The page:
The European Parliament, by a margin of 631 votes in favor, 3 against and 59 abstentions, has agreed on a non-binding resolution in support of EU member Cyprus which urges EU leaders to “take action and impose tough sanctions in response to Turkey’s illegal actions”.

Turkey’s President Recep Tayyip Ergodan infuriated the European Union and most of his NATO allies when, on November 15, he visited Varosha, an abandoned southern quarter of the Cypriot city of Famagusta, itself a former major resort city on the island, which has been fenced-off and abandoned no-mans-land since the 1974 Turkish invasion, and subsequent occupation, of the northern third of Cyprus.

Erdogan has backed the partial re-opening of Varosha, a move that has been condemned by the United States, Greece and Greek Cypriots.

In its resolution, the parliament urged the EU to impose sanctions on Turkey as a result of Erdogan’s visit to the internationally unrecognized Turkish-occupied north of Cyprus. The European Parliament also called Turkey’s gas exploration in the eastern Mediterranean “illegal”, a charge that Ankara has angrily rejected.

The parliament noted that EU-Turkey relations are at a historic low, saying that Erdogan’s illegal and unilateral military actions in the Eastern Mediterranean are violating the sovereignty of EU members Greece and Cyprus. Members of the European Parliament pointed out that Ankara’s’s direct military support for its Turkic-speaking ally Azerbaijan against Turkey’s historical enemy, Armenia, in the recent Nagorno-Karabakh war, as well as its support for radical Islamist militias in Libya and Syria – which are often deployed against regional Western-backed groups – has ushered in a far more aggressive and belligerent approach on the part of Erdogan when dealing with his European and Near East neighbors.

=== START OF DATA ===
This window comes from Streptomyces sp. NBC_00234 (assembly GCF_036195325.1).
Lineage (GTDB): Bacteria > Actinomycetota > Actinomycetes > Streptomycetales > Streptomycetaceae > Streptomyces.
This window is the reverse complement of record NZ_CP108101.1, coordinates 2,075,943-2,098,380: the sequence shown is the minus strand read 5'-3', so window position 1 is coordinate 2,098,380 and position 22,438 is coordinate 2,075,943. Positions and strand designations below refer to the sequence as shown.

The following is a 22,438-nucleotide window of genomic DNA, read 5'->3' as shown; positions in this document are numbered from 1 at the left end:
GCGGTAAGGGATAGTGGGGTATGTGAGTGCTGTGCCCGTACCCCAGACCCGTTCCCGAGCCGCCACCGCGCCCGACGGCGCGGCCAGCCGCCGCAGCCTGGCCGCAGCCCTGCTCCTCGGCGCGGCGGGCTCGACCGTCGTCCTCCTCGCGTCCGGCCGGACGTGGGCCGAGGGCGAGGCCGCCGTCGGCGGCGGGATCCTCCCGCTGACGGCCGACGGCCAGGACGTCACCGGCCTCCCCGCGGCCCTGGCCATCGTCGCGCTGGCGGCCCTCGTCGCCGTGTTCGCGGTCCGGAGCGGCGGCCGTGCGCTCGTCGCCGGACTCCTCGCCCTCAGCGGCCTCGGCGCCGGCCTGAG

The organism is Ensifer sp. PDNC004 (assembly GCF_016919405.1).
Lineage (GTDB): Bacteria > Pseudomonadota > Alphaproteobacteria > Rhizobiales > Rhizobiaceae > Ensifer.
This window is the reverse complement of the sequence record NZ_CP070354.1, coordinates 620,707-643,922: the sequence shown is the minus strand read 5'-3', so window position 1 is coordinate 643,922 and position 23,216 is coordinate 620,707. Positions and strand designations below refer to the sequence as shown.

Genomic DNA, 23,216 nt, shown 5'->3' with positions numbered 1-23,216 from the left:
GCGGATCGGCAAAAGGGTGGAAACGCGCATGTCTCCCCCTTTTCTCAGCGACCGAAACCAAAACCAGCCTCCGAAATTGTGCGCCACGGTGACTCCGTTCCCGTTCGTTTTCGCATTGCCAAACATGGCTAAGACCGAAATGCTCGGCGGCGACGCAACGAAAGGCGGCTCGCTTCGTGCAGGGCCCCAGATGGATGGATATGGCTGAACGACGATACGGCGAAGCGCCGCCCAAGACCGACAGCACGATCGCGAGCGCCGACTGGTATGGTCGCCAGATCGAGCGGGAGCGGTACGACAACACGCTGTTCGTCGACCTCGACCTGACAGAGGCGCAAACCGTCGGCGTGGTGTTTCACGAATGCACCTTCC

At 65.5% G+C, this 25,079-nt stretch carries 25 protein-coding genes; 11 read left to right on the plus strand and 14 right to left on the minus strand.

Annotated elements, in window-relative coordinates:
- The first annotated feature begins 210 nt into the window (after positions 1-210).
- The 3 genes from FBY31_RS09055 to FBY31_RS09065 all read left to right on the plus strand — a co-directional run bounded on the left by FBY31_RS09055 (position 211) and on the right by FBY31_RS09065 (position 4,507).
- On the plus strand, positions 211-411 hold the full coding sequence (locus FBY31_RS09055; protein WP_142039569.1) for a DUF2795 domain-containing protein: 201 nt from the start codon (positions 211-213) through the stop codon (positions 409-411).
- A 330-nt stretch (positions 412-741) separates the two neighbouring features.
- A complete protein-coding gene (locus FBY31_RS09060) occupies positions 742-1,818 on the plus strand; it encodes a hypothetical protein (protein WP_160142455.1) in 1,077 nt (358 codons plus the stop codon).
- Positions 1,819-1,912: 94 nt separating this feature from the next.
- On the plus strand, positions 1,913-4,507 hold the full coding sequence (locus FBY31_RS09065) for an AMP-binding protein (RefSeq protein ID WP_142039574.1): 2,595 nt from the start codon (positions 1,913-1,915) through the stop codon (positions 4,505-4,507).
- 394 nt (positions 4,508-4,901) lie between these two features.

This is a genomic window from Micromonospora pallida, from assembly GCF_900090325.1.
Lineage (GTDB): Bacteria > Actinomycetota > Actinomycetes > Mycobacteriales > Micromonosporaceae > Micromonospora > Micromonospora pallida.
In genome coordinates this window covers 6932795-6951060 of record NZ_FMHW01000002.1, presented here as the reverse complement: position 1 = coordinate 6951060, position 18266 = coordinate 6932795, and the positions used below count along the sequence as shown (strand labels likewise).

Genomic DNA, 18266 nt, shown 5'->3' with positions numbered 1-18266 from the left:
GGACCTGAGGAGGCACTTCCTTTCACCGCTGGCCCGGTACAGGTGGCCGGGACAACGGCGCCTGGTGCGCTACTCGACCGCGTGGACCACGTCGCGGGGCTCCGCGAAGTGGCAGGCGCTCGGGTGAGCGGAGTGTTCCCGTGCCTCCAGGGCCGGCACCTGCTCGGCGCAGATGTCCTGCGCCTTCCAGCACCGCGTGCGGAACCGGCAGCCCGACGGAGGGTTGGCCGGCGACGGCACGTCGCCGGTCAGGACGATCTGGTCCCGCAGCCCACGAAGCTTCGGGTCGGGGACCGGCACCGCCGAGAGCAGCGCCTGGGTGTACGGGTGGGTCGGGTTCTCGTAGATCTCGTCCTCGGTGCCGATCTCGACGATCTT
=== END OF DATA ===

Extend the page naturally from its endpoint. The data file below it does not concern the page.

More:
“Turkey knows what it needs to do,” French Foreign Minister Jean-Yves Le Drian told a French parliamentary hearing this week. “Confrontation or collaboration, it’s up to them.”

The latest resolution is expected to help boost support for France’s earlier push for EU sanctions against Turkey, which were first discussed in October over natural gas rights in the Eastern Mediterranean.

A member of NATO, Turkey has slid ever-increasingly towards authoritarianism under Erdogan’s rule. Driven by his Islamist roots and neo-Ottoman irredentism, Erdogan has also embraced Turkey’s ultranationalist cause which has helped crater Turkey’s once-close relationship with the EU, US, and Israel.



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